A few days later, while Annie got the children ready for daycare, Leon took her keys and cell phone and prevented her from leaving by wrapping himself in a comforter in front of the front door.
Annie, for the first time, called the police.
This is another inflection point where Leon might’ve been stopped, had the police handled it differently. However, as is common in domestic-violence calls, rather than helping Annie, they left her exposed to more violence. When officers arrived, “they talked to both of us together, and Leon was standing there telling them that I was free to leave,” Annie told me. The police apparently believed Leon and didn’t question Annie by herself or offer any resources. They left once Leon gave her back her keys and phone. Annie drove away with their baby, but she’d left their three-year-old son with Leon and, worried, returned to get him.
Annie went up to her and Leon's bedroom, and Leon and the older son walked in. “And Leon pushed me onto the bed, and he pinned my arms up and put his knees on my elbows so that I couldn’t get up,” she testified. With one knee on each elbow, and the boy watching, he held a razor to her throat. He screamed, “that if I ever called the police again, he would kill me.”
“He told me the only way I was leaving the house was in a body bag,” Annie testified.
She’d finally gotten up the nerve to report Leon — and the official response had endangered her even more. “That’s a common story I hear: People don’t want to reach out to the police because they know they’re likely going to be subjected to additional violence for just making the call,” Annie told me. “Victims are left feeling like they have no way out.”
Annie eventually told her parents about the abuse, contacted a lawyer, and made plans to move to Illinois. She asked her mom to be in town when, in August 2013, she told Leon that she’d set up a solo bank account. He didn’t react that night, but the next morning, as she got the kids ready, Leon wrapped a towel around Annie’s arms and chest and pushed her up the stairs to their laundry room, she testified. He screamed and whipped laundry at her. Then he hurled a toolbox at her; she ducked as it smashed into the wall. She fled the house with their children, and her mother accompanied her to a courthouse, where she filed for a protective order that required Leon to leave the house.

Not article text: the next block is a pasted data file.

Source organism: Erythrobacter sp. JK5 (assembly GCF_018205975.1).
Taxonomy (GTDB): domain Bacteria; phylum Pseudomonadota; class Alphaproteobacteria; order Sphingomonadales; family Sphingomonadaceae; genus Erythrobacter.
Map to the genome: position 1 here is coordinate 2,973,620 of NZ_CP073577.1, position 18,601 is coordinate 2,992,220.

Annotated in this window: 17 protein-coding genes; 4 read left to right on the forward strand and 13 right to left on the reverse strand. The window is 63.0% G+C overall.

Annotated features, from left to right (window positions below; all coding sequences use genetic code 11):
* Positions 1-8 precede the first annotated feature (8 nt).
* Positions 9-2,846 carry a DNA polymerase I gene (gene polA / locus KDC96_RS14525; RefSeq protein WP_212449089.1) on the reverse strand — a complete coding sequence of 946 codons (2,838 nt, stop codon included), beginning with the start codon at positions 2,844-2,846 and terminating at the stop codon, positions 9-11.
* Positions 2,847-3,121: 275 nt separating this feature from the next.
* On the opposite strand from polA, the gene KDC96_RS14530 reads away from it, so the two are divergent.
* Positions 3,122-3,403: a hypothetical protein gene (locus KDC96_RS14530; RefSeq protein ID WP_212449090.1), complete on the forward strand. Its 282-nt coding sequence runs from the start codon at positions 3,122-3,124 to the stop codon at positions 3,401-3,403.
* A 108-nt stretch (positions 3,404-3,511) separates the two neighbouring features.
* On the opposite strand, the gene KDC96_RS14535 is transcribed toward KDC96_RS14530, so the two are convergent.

Around this time, in August 2013, Leon’s family in Houston arranged for him to go to Menninger, the psychiatric clinic in Houston. Leon — who had not seen a psychiatrist before, his mother testified at his sentencing — was diagnosed with an array of personality disorders.
Here’s yet another point where Leon might have been stopped, if he’d continued treatment. But he left, and his harassment intensified after Menninger. He called, emailed, and texted Annie — who was now in Illinois — sometimes hundreds of times a day, along with her family and friends, even showing up at the kids’ new school, though he was not allowed there. He threatened to torture her parents in front of her, adding, “You have no clue where I am, you have no clue when I’m coming” in one conversation played in court. Police in Illinois advised her to record Leon’s actions and connected her with a domestic violence victims’ advocate in their department, who accompanied her to court and referred her to a therapist. Police took the case seriously this time, conducting regular safety checks.
In 2014, Illinois charged Leon with 22 felony counts, including stalking, cyberstalking, and intimidation. He was jailed, but was out on bail within a month. Using a private lawyer, he pled down to a single charge of attempted cyberstalking, a misdemeanor, and was given no further jail time.
In 2012, when Annie and Leon moved from Ohio to the Pittsburgh area, it wasn’t only because of Annie’s job and Leon’s unemployment. Annie, pregnant with their second child, knew Leon had also been dating another woman in Ohio, and she wanted to put distance between them and the woman, she testified. Though Annie didn’t then know this part, Leon quickly entangled that woman, her ex-husband, and their children in his net of chaos and rage.